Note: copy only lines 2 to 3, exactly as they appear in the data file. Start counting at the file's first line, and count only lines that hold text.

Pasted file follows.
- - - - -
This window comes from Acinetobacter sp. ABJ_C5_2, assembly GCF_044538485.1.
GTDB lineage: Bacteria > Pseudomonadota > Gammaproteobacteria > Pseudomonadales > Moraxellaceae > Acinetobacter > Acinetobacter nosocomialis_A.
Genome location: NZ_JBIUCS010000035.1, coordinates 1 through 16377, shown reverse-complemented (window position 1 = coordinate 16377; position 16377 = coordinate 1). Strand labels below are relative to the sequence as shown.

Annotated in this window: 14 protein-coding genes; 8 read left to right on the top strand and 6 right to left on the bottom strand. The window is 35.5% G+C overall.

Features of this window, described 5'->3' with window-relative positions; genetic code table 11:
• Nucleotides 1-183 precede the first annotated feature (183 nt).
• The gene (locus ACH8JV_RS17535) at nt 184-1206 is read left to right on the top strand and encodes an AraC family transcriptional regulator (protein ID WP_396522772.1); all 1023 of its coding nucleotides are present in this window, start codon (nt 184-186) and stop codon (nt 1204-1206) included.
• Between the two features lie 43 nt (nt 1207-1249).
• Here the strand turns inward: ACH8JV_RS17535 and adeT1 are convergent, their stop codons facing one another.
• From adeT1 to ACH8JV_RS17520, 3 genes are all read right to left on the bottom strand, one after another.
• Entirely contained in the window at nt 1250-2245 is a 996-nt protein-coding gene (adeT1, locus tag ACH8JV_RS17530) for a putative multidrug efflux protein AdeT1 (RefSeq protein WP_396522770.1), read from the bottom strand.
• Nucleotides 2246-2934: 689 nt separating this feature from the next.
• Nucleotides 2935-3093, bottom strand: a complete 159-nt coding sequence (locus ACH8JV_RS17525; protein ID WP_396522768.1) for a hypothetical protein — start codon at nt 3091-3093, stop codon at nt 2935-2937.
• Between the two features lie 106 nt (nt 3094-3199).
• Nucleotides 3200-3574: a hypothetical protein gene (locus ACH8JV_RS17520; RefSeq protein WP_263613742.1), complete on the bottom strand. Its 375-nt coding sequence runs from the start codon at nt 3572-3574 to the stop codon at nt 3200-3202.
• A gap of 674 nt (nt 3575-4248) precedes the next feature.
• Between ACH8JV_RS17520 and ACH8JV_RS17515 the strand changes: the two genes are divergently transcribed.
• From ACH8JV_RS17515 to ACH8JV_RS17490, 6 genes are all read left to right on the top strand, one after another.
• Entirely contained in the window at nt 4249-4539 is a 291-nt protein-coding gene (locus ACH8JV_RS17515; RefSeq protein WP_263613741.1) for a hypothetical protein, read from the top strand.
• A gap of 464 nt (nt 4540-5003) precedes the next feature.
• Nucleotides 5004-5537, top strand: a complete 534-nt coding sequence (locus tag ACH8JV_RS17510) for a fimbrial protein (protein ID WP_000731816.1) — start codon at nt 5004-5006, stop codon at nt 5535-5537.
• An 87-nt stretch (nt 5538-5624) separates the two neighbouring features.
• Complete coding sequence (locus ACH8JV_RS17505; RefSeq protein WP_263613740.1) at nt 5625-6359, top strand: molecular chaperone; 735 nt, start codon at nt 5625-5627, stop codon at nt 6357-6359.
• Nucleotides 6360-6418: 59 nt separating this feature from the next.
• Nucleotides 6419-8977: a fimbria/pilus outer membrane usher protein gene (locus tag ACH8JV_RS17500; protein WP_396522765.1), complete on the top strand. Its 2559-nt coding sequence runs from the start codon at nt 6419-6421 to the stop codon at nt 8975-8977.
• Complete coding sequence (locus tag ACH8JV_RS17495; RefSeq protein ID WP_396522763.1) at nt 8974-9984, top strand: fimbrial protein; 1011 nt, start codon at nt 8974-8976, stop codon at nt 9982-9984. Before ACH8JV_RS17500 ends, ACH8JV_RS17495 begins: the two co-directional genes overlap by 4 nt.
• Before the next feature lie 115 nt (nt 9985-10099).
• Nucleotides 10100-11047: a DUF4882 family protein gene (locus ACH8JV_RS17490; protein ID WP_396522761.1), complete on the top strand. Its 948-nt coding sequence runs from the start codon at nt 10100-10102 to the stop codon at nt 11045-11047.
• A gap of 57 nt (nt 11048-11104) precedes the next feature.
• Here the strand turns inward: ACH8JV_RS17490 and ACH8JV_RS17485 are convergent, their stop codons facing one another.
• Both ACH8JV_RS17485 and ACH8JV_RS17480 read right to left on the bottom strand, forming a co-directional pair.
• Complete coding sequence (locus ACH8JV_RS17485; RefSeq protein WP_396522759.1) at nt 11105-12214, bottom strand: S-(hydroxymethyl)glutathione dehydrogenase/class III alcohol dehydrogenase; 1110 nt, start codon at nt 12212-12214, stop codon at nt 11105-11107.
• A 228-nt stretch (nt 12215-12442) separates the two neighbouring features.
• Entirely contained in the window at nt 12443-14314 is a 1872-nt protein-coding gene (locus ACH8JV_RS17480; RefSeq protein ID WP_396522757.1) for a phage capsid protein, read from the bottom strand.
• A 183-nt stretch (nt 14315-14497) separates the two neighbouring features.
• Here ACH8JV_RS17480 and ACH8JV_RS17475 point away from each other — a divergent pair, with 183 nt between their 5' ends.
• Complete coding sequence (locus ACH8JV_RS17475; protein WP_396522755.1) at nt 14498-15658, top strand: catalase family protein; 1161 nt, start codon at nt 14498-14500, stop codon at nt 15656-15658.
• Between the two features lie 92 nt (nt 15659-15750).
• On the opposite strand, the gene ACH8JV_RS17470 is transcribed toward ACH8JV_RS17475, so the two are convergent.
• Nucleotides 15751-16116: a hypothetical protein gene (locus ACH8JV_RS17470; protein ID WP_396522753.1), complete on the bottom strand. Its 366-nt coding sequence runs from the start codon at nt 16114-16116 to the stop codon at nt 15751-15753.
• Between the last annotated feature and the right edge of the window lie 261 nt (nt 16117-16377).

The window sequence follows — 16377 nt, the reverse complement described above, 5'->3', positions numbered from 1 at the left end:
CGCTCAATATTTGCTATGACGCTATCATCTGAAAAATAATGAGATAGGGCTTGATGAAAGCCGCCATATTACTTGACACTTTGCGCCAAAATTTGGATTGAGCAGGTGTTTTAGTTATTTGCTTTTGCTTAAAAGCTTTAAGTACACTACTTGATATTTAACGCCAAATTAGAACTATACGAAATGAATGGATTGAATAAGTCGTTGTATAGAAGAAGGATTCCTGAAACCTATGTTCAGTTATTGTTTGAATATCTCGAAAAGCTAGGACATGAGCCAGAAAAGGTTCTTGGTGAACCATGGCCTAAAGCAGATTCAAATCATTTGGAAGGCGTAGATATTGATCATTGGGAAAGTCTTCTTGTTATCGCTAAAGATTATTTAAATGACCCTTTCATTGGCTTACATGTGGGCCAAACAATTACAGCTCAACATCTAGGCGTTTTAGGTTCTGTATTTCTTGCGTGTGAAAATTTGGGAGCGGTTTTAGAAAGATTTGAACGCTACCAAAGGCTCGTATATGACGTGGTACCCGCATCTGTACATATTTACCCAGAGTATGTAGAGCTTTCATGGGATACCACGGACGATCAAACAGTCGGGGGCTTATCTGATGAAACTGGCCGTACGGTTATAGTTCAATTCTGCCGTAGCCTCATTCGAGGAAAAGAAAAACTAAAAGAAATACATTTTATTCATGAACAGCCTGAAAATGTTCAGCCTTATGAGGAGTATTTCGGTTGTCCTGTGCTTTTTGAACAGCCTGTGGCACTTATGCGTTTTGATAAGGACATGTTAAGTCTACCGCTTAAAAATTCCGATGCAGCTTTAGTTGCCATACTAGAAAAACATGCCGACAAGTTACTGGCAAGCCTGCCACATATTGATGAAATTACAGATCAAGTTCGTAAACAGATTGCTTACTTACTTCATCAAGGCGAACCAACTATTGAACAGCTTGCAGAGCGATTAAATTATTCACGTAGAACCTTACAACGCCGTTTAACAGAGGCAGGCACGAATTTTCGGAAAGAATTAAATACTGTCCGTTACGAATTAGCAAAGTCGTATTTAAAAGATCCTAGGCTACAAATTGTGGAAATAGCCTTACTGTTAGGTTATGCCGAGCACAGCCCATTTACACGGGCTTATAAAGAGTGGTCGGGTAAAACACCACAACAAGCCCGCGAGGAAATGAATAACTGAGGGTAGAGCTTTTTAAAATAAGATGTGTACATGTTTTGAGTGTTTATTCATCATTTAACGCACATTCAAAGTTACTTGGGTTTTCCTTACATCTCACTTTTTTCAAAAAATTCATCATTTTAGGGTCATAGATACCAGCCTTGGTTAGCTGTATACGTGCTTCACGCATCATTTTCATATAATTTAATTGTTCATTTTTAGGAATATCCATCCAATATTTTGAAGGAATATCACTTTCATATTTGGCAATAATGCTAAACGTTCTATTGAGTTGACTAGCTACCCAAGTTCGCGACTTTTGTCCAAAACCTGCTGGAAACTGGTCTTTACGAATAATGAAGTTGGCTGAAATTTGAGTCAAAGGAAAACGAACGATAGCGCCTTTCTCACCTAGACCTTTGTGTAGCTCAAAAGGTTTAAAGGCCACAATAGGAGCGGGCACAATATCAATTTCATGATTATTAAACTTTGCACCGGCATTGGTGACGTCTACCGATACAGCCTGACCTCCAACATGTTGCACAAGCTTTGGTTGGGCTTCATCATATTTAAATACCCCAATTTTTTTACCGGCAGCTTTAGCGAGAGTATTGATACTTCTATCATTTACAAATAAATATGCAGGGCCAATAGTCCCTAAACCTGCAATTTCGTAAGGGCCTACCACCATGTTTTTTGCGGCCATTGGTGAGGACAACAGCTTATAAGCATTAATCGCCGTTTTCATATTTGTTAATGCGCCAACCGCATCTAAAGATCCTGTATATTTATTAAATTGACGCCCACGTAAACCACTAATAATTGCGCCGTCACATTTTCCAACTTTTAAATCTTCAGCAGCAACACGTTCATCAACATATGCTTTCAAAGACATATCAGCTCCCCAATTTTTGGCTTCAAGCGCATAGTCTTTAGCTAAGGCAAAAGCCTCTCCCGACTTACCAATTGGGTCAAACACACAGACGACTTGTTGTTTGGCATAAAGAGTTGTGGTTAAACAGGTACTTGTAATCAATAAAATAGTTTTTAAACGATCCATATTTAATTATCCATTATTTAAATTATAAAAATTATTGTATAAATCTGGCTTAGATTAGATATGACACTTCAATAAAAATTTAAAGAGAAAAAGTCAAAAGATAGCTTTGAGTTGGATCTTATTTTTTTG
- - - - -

GTDB lineage: Bacteria > Pseudomonadota > Gammaproteobacteria > Pseudomonadales > Moraxellaceae > Acinetobacter > Acinetobacter nosocomialis_A.
Genome location: NZ_JBIUCS010000035.1, coordinates 1 through 16377, shown reverse-complemented (window position 1 = coordinate 16377; position 16377 = coordinate 1). Strand labels below are relative to the sequence as shown.